Maharishi then asked Charlie how many men were still working on the pool. Charlie said about a dozen were left and that he (Charlie) would oversee their work and make the needed changes, corrections in length, shape, and depth. By now cement had been ordered and the pool still needed a drainage and filtration system, a proper shape, it still was not excavated to the right depth, and it still needed a deep end and a place for the water pipes for water circulation.

Charlie told me that he was “getting more and more frustrated” as he could not get most of the dozen men left to focus or listen to him, or the proper order of work for construction in what was needed. The pool now was about 3ft deep, but still did not have straight lines, or true shape or length and needed a slope for a deep end. Charlie said the problem was not in the working, it was that many of those working would not work with each other and much bickering continued, including where the deep end of the pool should go.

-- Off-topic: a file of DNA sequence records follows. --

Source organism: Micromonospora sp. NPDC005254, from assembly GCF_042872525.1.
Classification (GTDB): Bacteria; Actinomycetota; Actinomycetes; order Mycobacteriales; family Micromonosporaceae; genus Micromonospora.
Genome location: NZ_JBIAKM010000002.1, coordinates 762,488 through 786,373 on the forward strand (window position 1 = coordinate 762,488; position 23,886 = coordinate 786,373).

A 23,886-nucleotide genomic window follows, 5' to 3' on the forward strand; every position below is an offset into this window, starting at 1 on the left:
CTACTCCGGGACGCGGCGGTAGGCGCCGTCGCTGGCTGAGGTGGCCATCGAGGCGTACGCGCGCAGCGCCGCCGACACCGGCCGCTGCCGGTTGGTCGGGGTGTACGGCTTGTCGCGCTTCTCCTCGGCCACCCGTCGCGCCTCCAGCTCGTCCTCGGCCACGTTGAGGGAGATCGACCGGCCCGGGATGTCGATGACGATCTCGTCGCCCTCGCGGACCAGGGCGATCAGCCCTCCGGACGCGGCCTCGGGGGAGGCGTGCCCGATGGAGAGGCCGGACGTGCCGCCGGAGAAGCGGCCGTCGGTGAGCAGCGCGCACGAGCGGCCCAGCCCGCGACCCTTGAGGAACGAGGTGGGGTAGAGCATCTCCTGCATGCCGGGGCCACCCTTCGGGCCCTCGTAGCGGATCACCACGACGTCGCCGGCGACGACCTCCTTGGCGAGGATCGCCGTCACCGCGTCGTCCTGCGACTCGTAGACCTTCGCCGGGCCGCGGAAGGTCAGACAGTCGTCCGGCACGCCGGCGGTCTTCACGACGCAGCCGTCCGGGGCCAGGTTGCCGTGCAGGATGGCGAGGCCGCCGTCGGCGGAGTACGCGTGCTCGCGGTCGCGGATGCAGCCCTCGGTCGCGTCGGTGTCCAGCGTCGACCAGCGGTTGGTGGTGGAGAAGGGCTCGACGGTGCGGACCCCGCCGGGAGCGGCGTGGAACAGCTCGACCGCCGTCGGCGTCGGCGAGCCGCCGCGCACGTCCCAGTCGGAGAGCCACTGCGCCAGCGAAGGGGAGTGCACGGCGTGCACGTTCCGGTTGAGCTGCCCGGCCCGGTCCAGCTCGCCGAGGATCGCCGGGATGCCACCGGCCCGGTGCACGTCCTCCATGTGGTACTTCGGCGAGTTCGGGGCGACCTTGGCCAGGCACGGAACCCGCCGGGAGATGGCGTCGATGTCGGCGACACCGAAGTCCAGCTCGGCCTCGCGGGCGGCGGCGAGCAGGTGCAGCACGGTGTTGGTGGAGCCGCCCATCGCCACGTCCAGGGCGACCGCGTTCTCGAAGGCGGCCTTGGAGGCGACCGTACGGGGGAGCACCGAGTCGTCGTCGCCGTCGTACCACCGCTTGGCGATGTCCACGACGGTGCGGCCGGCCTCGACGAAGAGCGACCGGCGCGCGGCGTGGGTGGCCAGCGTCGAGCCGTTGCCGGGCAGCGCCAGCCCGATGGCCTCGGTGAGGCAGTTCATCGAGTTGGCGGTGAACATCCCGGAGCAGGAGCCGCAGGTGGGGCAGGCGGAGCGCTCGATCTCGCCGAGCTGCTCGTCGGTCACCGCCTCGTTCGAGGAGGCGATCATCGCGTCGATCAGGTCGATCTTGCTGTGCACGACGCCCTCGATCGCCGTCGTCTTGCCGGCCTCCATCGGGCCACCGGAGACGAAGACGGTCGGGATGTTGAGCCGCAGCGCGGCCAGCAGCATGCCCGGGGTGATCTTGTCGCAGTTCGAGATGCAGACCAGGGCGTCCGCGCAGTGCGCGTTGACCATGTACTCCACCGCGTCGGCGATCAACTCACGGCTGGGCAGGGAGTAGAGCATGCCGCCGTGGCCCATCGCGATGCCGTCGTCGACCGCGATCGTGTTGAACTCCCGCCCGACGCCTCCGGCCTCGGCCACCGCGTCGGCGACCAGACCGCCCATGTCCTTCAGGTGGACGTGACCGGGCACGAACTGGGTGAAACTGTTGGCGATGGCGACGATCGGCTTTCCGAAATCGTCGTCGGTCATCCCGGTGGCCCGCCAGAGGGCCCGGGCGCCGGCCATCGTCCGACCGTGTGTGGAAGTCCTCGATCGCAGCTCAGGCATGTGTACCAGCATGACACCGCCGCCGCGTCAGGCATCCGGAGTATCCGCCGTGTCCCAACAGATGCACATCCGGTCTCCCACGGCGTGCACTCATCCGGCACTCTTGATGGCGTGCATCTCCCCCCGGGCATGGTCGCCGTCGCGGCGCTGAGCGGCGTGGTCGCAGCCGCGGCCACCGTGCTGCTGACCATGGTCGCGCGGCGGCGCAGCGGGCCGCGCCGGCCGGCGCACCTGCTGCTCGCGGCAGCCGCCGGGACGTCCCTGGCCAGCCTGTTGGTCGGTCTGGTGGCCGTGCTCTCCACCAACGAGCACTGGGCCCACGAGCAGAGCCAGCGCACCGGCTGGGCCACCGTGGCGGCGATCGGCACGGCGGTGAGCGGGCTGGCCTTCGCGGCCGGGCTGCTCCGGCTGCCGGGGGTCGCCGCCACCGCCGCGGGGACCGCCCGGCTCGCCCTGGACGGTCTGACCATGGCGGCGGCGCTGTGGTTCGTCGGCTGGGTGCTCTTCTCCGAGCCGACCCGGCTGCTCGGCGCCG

Maharishi Mahesh Yogi and Charlie F. Lutes Rishikesh Ashram, India. Photo by Alan Waite.

The plans were clear and Charlie said he was frustrated as he had wanted to hire professional contractors in the beginning, so that it all went smoothly with each worker doing their job. Maharishi had overruled this and had picked men from around the Ashram who were living there, or staying for a time. Charlie told me he was now starting to “feel like” this idea of Maharishi's was maybe not about the “pool.” At the beginning there had been about twenty men that Maharishi had appointed, now there were about ten men left. Charlie's job was still to over-see everything and to make sure that when it was completed it would be an Olympic sized pool, with a diving board and deep end. Each day Maharishi wanted to know how the pool was coming, and now Charlie was starting to dread being asked.